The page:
On the topic of how to avoid the problems of pollution, congestion, slums, and other negative conditions associated with megacities in the developing world, Professor of Agricultural Economics at National Taiwan University Chu-Ping Lo outlined the impact of foreign direct investment (FDI) on the phenomenon of rapid urban concentration. To test his theory that urban concentration is reduced with greater trade liberalization, Prof Lo created a two-country model with a developed and developing country, labor as the single factor of production, an inelastic labor supply in the developing country, a freely mobile workforce, and imported-good tariffs present for the developing country but absent in the developed country. His main conclusions were that, in order to avoid the formation of megacities, developing countries should not only open their doors to traditional trade, but increase their acceptance of FDI. However, before carrying out such liberalization policies, it’s imperative that governments in these developing countries first improve their infrastructure in order to reduce local transportation costs, as sufficiently low transportation costs will help discourage workers from migrating from rural areas to bourgeoning megacities.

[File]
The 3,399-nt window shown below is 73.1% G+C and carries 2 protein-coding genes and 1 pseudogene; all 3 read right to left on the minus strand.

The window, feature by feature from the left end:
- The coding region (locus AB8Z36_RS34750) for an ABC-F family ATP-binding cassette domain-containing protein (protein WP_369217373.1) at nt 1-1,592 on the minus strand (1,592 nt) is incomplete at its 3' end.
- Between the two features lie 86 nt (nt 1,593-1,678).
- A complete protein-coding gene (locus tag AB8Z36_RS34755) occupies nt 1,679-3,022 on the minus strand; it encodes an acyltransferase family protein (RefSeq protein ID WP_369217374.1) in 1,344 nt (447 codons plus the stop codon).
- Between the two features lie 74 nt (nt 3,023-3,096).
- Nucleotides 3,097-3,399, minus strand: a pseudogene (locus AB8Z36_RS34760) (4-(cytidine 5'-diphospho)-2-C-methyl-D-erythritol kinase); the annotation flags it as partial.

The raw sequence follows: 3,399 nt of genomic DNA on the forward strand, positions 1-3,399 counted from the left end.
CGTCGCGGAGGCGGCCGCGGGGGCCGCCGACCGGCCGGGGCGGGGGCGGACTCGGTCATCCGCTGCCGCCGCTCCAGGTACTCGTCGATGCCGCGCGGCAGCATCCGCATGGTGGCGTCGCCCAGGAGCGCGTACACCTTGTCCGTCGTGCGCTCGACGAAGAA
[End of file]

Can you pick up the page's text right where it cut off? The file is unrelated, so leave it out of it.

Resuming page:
Other presenters at the conference included Xiaodong Zhu (University of Toronto), Feicheng Wang (University of Nottingham Ningbo), Rachel Ngai (London School of Economics), Ping Wang (Washington University at St. Louis), Ming Lu (Shanghai Jiaotong University), Loren Brandt (University of Toronto), Gary Fields (Cornell University), Todd Schoellman (Arizona State University), Alessio Moro (University of Cagliari), Yong Wang (HKUST), Yang Du (Chinese Academy of Social Science), Piotr Lewandowski (Institute for Structural Research Warsaw), Timo Boppart (Stockholm University), Roberto Samaniego (George Washington University), Sebastian Monroy (World Bank), Pankaj Vashisht (ICRIER), and Albert Park (HKUST).